Catch your children watching something sexy? Just chill

By Nhu Quynh Vu   March 22, 2022 | 05:00 pm PT
Catch your children watching something sexy? Just chill
Condom products in different colors. Illustration photo by Shutterstock
Hiding "taboo" knowledge from children fuels their curiosity. This is not rocket science. The question is: Why do Vietnamese parents still shy away from sex and gender issues?

Recently, after checking her son's smartphone and finding out that the boy was accessing websites with sexual content, a mother posted the entire thing on Facebook for everyone to see, warning parents to check their children's social media accounts as well.

The incident became controversial, with many people saying the mother's actions would negatively impact the child's mental health and development.

Let's get this straight: children being curious about gender and sex is natural and inevitable. While the West seems to have accepted it as such, in several Asian countries, including Vietnam, it is still considered taboo, and parents prevent their children from discussion or learning about such topics.

The parents should know, from their own experiences, that keeping children away from knowing or learning about something as natural as sex only fuels their curiosity; and in this digital age, they access dubious websites with age-inappropriate content.

However, instead of sitting down with their children and discussing sex and other sensitive things in an educational manner with them, many parents are still choosing to stay silent. Shutting such topics out of conversations has the effect of preventing children from learning sensibly about them.

When I studied in Canada, our university had free condoms available in the medical ward. Any student could simply take them whenever they wanted. There, they have had sex education even in primary schools, and this continues till they turn adults. Therefore, most adults have solid knowledge about gender, safe sex and related issues.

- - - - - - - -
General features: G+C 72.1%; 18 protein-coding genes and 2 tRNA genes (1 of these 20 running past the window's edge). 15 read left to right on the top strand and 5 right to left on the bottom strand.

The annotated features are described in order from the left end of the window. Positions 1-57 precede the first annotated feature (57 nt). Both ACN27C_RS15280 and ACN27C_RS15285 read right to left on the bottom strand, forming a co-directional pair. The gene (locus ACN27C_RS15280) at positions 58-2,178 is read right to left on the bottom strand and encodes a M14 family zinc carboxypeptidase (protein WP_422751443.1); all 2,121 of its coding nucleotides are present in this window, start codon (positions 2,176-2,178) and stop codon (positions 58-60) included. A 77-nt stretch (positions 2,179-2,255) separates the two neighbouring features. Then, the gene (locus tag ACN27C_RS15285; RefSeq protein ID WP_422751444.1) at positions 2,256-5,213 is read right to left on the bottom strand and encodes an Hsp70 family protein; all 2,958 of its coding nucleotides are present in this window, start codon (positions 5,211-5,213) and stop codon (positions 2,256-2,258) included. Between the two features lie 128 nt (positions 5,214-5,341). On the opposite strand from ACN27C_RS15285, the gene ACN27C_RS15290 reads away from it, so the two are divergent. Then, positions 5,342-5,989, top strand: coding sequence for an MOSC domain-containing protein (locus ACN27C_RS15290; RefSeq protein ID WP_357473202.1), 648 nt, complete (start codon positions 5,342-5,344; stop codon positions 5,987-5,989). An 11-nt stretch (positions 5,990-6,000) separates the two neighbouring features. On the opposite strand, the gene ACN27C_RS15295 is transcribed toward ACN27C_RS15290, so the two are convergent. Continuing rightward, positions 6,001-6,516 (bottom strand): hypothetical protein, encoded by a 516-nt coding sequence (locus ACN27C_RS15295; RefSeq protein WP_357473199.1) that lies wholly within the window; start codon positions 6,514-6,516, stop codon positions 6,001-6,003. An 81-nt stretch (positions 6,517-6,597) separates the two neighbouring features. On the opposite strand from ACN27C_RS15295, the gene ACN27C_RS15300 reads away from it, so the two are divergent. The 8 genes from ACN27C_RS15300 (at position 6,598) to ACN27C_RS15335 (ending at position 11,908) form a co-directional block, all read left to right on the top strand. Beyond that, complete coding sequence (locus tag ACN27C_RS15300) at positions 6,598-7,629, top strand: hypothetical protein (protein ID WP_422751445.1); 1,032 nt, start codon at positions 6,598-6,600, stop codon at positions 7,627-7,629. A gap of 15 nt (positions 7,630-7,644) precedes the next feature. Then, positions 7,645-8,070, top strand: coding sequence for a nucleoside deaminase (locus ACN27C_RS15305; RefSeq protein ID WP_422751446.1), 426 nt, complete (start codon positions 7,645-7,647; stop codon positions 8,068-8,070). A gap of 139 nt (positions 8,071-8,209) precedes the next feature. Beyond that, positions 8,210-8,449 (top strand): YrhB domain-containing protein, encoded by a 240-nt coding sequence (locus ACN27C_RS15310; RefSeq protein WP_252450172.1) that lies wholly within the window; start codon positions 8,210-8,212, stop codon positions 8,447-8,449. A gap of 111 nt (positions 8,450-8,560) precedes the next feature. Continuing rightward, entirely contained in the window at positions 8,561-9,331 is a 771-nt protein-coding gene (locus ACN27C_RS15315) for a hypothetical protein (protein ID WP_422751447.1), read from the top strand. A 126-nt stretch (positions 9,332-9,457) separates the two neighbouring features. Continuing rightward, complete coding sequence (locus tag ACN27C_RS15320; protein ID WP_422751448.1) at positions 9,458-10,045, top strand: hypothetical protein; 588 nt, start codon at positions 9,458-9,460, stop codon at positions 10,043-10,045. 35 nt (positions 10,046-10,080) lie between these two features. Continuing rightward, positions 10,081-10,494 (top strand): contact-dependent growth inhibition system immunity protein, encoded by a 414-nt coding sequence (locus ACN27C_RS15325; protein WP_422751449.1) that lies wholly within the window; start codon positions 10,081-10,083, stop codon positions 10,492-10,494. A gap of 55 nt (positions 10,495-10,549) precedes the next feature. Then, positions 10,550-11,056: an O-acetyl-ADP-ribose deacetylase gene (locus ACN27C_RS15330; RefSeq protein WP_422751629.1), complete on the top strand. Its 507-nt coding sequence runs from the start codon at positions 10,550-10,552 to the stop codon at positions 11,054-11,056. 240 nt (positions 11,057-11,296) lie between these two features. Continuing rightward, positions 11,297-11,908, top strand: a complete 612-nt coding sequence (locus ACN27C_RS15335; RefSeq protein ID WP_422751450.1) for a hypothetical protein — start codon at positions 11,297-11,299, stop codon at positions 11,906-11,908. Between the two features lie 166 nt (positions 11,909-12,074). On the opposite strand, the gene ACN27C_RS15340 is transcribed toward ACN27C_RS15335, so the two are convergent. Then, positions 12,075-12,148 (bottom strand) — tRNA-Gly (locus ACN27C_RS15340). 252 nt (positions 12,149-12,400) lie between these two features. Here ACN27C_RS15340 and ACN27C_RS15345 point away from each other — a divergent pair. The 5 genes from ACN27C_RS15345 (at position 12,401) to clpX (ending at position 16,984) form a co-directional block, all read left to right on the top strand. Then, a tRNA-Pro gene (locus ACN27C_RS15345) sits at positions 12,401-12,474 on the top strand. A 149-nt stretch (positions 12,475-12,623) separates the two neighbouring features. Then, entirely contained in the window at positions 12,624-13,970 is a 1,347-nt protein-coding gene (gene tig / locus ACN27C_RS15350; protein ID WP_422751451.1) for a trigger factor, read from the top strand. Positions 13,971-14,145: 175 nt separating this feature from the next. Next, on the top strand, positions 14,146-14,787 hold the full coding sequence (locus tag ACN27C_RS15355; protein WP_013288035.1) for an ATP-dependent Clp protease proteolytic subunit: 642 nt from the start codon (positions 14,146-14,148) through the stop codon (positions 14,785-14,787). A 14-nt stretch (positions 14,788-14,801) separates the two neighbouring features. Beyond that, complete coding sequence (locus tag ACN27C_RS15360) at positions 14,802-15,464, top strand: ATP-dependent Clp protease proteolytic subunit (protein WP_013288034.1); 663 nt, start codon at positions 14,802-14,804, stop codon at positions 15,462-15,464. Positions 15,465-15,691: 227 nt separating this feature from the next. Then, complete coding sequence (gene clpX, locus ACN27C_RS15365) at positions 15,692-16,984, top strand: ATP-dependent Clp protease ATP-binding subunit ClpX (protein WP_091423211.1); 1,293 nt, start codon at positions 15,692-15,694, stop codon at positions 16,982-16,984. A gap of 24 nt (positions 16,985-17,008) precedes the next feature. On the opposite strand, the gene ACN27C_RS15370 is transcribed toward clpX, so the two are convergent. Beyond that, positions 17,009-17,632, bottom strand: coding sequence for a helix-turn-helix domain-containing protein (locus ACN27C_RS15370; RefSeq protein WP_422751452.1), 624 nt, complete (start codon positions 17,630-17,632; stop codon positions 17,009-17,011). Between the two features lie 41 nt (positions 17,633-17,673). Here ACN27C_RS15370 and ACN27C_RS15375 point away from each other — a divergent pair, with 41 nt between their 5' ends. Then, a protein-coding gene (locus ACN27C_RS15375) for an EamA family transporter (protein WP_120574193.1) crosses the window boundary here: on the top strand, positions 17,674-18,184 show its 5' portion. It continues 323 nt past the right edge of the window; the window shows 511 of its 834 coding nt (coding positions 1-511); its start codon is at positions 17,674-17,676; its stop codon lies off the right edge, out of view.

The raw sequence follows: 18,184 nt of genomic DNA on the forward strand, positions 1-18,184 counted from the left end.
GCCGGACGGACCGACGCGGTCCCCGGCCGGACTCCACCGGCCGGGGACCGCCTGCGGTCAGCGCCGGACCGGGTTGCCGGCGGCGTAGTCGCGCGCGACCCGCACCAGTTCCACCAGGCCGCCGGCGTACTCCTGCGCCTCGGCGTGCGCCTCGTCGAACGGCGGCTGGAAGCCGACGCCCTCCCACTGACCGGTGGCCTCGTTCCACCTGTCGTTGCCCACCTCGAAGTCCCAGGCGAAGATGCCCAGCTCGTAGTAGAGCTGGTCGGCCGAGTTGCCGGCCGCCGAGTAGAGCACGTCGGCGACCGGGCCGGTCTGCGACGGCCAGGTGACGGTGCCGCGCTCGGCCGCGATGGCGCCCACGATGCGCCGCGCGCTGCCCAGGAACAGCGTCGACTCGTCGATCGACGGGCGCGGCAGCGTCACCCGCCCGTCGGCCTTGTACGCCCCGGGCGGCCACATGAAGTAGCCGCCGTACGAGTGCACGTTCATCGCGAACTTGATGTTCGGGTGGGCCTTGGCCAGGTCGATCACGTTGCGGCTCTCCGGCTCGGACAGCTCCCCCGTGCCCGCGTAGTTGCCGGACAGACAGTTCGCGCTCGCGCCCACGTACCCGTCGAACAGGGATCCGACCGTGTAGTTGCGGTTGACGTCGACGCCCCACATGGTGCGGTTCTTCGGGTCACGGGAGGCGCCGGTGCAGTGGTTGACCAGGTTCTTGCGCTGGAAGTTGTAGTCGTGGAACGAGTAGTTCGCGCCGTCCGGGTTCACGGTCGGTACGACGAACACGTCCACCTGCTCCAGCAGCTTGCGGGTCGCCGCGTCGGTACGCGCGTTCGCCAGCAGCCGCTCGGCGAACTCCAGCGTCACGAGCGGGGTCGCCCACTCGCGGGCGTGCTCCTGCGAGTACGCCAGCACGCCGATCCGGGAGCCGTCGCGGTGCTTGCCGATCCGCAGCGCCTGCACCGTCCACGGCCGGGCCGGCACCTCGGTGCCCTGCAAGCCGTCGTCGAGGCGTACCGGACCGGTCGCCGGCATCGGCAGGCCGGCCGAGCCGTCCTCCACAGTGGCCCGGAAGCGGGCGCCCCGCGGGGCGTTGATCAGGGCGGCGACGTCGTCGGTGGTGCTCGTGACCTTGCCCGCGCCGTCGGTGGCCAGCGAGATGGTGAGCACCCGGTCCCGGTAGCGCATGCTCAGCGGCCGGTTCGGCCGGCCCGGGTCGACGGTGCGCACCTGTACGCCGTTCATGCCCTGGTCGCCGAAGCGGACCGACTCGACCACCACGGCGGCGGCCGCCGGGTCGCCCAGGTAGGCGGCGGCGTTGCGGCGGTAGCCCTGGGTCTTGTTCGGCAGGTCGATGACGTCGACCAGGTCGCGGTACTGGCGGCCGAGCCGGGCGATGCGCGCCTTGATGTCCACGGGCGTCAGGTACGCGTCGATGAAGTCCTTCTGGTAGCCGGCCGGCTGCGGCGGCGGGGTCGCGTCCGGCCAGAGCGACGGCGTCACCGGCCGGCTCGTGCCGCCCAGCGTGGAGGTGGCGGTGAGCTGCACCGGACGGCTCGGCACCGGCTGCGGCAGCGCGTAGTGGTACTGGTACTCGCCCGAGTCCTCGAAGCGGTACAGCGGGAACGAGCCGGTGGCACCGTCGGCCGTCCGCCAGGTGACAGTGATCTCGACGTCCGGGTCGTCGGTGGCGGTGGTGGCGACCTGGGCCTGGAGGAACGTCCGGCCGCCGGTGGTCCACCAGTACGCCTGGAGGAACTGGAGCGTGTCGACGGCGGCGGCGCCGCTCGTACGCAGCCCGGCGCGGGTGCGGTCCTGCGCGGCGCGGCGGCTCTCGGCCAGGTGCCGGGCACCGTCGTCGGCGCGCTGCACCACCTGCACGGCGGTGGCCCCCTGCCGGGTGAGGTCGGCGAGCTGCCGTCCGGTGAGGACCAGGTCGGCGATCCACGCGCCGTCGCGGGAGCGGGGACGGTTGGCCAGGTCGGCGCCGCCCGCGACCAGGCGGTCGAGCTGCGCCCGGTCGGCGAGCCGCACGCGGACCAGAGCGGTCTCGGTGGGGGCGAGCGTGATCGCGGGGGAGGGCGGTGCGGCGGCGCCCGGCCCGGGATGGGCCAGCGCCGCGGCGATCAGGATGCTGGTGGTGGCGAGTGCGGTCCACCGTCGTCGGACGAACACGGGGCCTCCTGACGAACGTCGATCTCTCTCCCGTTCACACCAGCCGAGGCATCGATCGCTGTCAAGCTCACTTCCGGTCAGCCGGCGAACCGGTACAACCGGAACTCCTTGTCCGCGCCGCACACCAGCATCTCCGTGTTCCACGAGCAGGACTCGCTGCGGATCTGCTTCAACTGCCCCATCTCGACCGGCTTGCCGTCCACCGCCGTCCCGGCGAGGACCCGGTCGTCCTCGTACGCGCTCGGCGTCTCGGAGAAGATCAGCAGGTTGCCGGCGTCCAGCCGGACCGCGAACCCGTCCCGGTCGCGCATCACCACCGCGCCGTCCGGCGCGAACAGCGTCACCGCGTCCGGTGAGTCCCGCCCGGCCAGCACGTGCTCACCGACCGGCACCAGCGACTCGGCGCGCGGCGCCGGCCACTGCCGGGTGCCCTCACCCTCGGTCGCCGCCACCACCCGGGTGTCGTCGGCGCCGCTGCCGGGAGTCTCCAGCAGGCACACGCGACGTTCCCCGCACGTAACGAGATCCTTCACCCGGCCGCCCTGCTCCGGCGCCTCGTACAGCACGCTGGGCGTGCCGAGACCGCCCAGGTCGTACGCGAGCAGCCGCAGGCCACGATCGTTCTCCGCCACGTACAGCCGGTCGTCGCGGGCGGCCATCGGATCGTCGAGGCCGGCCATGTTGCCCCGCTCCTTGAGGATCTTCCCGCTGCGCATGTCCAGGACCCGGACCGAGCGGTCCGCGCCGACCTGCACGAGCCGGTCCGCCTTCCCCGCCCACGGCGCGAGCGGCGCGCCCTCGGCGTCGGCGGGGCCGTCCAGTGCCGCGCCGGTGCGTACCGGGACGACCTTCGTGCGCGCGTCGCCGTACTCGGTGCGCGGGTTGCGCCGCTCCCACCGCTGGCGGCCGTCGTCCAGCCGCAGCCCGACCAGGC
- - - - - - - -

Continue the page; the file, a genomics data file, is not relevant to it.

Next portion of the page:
It was when I was about to get married that I started to learn more about contraceptives and realized that things like intrauterine devices and contraceptive implants have already been taught to Canadian children since they were 16 or so.

Meanwhile in Vietnam, when I went to the hospital to ask about having an intrauterine device while unmarried, the employees gave me utterly bemused looks.

I work with online systems and social media, so I understand that children have all kinds of ways to gain access to sexual content if they want to. Parents won't be able to do much about that. The more they try to ban it, the more curious their children will get. The only choice left is to teach our children early on about sex and gender as a natural part of human development.

There is nothing wrong or ugly about sex, per se. Either we teach them or risk our children finding things out behind our backs and possibly ruining their future one day.

We're in the digital age now. Smartphones and the internet have become integral to our lives, and so has access to all kinds of knowledge as well as misinformation. We do not need to lose more time in changing our social perceptions of sex education. We have to direct the flow of curiosity into correct paths, neither cutting it loose nor jamming it up.

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